Journal of Family Medicine and Primary Care

CASE REPORT
Year
: 2016  |  Volume : 5  |  Issue : 2  |  Page : 477--478

Lethal multiple pterygium syndrome


Tulika Joshi, Nazia Nagori Noor, Moolraj Kural, Amita Tripathi 
 Department of Obstetrics and Gynaecology, Index Medical College Hospital and Research Center, Indore, Madhya Pradesh, India

Correspondence Address:
Tulika Joshi
Department of Obstetrics and Gynaecology, Index Medical College Hospital and Research Center, Index City, Nemawar Road, Indore, Madhya Pradesh
India

Abstract

The multiple pterygium syndrome is consist of wide range of fetal malformations which have a genetic linkage. A defect in embryonic acetylcholine receptor which can be inherited as autosomal recessive, autosomal dominant, or X-linked fashion is the cause of this syndrome. We present a sporadic case of lethal multiple pterygium syndrome.



How to cite this article:
Joshi T, Noor NN, Kural M, Tripathi A. Lethal multiple pterygium syndrome.J Family Med Prim Care 2016;5:477-478


How to cite this URL:
Joshi T, Noor NN, Kural M, Tripathi A. Lethal multiple pterygium syndrome. J Family Med Prim Care [serial online] 2016 [cited 2019 Aug 20 ];5:477-478
Available from: http://www.jfmpc.com/text.asp?2016/5/2/477/192361


Full Text



 Introduction



Multiple pterygium syndrome (MPS) is a rare disorder with spectrum of congenital anomalies such as multiple webbing of skin, cystic hygroma, cleft lip/palate, and joint contractures. Its clinical manifestation varies with in utero death in severest form (OMIM 253290). We present a sporadic case of lethal MPS presented at our institute.

 Case Report



A 26-year-old G4P3L3A0 was referred to our hospital for USG detected multiple fetal malformations at 23 weeks of gestation. The patient had nonconsanguineous marriage. Her blood group was AB −ve, and she had received anti D in all previous deliveries. Per abdominal examination showed an irritable uterus of 28-week size with breech presentation. On p/v, os was closed with no show.

The two-dimensional (2D) ultrasound showed a 24 weeks fetus in breech presentation, with ascites and subcutaneous edema (suggestive of fetal hydrops) [Figure 1]a, large multi septate cystic hygroma [Figure 1]b, short humerus, bilateral pleural effusion with pulmonary hypoplasia [Figure 1]c, and bilateral club foot [Figure 1]d.{Figure 1}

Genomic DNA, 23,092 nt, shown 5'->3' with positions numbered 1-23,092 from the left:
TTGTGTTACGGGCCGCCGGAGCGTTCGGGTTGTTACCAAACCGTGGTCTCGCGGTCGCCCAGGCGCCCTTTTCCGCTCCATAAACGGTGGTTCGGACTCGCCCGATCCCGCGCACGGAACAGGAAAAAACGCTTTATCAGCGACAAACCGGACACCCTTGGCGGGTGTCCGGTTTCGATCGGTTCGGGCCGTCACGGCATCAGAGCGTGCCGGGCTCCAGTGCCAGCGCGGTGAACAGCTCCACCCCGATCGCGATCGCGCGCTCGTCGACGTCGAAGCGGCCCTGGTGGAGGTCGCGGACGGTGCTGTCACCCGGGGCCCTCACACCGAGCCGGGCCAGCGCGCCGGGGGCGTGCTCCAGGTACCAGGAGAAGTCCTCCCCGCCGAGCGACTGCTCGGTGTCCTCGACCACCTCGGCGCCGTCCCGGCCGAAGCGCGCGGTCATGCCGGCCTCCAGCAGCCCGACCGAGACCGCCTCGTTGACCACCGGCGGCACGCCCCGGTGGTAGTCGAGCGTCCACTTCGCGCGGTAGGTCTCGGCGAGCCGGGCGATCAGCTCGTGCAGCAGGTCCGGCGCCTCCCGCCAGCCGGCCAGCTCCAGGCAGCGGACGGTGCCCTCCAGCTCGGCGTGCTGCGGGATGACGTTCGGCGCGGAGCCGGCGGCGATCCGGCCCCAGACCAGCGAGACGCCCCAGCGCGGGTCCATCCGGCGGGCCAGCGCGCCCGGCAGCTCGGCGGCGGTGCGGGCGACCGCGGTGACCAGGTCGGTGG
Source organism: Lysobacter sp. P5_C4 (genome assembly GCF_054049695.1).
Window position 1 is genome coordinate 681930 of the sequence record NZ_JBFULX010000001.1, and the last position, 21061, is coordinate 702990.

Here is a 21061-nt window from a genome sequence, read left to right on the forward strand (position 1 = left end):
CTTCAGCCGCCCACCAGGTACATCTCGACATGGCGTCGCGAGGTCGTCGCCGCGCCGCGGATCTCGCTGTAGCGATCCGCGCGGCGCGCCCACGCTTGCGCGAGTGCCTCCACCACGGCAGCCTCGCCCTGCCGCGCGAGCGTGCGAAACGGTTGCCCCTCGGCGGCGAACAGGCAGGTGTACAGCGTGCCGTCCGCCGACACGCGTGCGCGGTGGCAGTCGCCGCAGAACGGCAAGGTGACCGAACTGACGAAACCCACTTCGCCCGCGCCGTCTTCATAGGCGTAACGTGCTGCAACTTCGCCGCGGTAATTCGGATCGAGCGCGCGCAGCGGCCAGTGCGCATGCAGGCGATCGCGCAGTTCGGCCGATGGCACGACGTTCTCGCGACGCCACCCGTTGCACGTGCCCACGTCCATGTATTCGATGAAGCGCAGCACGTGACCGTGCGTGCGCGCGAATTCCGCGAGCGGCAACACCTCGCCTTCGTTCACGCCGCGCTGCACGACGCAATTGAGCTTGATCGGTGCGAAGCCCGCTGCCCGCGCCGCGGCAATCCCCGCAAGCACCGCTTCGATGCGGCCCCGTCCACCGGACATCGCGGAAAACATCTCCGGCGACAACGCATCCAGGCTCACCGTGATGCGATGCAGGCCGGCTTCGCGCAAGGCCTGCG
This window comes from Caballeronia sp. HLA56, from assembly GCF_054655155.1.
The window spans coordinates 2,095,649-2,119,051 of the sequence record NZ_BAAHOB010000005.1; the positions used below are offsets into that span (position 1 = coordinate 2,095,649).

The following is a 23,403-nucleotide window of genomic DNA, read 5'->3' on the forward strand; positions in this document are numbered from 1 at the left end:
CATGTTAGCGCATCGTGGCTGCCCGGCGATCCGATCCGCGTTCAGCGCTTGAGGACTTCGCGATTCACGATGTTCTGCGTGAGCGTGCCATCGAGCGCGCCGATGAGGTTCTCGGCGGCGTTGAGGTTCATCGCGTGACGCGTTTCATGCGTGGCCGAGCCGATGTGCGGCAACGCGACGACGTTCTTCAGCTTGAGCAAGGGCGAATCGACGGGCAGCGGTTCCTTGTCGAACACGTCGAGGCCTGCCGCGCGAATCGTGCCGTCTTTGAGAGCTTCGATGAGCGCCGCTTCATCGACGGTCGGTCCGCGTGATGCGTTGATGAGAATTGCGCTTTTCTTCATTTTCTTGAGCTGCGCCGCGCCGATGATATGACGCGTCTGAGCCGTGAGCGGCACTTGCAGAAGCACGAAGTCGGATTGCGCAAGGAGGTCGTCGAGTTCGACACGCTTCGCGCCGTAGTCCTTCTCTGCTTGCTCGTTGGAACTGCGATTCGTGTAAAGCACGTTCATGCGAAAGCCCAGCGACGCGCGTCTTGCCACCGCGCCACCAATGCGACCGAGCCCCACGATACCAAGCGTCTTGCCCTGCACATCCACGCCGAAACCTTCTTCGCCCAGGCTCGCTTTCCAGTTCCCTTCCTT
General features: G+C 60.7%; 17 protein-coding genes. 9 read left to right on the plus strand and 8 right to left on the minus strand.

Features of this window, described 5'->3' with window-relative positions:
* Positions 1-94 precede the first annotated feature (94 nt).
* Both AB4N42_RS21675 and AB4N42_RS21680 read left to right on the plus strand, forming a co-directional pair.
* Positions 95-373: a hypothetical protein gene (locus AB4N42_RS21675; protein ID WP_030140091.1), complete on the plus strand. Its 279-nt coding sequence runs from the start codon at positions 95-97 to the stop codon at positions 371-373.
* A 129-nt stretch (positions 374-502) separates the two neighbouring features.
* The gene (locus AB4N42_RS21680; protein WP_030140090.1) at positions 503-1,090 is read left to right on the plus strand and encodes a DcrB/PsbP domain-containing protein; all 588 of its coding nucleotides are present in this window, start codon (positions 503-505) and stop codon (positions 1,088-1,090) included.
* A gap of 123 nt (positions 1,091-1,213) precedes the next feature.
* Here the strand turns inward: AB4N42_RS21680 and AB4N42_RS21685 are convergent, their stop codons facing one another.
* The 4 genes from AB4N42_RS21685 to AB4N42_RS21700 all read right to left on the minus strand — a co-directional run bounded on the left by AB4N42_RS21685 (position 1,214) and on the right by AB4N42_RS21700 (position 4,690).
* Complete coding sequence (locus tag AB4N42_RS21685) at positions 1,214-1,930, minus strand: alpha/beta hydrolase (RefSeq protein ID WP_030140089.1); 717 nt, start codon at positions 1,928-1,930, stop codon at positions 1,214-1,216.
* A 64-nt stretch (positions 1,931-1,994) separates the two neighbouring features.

There were shortening and fusion of lumbar vertebra. The heart was four-chambered with normal outflow track. The amniotic fluid was at increased suggested by the amniotic fluid index of 15 cm, but uterine artery, umbilical artery, and middle cerebral artery Doppler study was normal. The indirect Coombs test was negative, which ruled out Rh isoimmunization.

Within a week, the patient went into spontaneous labor with delivery of 1.4 kg female still born with a large cystic hygroma, depressed nasal bridge, low-set ears with malformation of pinna, cleft lip with partial cleft palate, and bilateral rocker bottom deformity of feet. There were multiple pterygia involving fingers bilateral antecubital, popliteal, and intercrural areas [Figure 2]a,[Figure 2]b,[Figure 2]c,[Figure 2]d. The fetus had marked ascitis and edema. The umbilical cord had three vessels, and there were no other anomalies visible. Necropsy and chromosomal studies were refused by the patient due to their cultural belief.{Figure 2}

 Discussion



The nonlethal form of MPS is called Escobar syndrome (OMIM 265000), which has an autosomal recessive inheritance. The features are pterygia, cardiac defects, pulmonary hypoplasia, rocker bottom feet deformity, hydrops, and hydronephrosis.[1] The lethal form of MPS (OMIM 253290) has a wide clinical spectrum of malformations such as webbing of skin (pterygia) of elbow, knee, neck, cystic hygroma, cleft lip/palate, rocker bottom feet deformity, pulmonary hypoplasia, cryptorchidism, joint contractures, fetal akinesia, cardiac defects, kyphoscoliosis, fetal growth restriction, and intestinal malrotation.[1],[2] The mode of inheritance can be either autosomal recessive, autosomal dominant, or X-linked dominant.[1] The exact etiology is unknown, but the condition has an association with embryonic acetylcholine receptor mutations. The genes of embryonic acetylcholine receptors are CHRNA1 (OMIM 100690), CHRND (OMIM 100720), CHRNG (OMIM 100730), RAPSN (OMIM 601592), DOK7 (OMIM 610285), CNTN1 (OMIM 600016), and SYNE1 (OMIM 608441) located on long arm of chromosome 2. The mutations in abovementioned genes are also associated with fetal akinesia deformation sequence, which has an overlapping clinical spectrum with lethal MPS.[1] The early diagnosis of MPS is difficult because increased nuchal translucency and fetal hydrops are the only sonographic features present in the first trimester. In later, half of pregnancy joint contracture develops which reduce the fetal movements. The presence of persistent cystic hygroma, joint contractures, akinesia cardiac defects, kyphoscoliosis, and malrotation of the gut in 2D sonography along with a normal karyotype may suggest toward MPS. The differential diagnosis includes Bartsocas-Papas, Neu-Laxova, and arthrogryposis multiplex congenital.[2],[3] As the diagnosis of MPS is confirmed usually in the later half of pregnancy, the multimodal approach should be taken consisting of obstetrician, radiologist, genetic counselor, and psychological counseling. Genetic counseling is essential for future pregnancies as both lethal and Escobar variant of MPS has autosomal/X-linked inheritance.

Financial support and sponsorship

Nil.

Conflicts of interest

There are no conflicts of interest.

References

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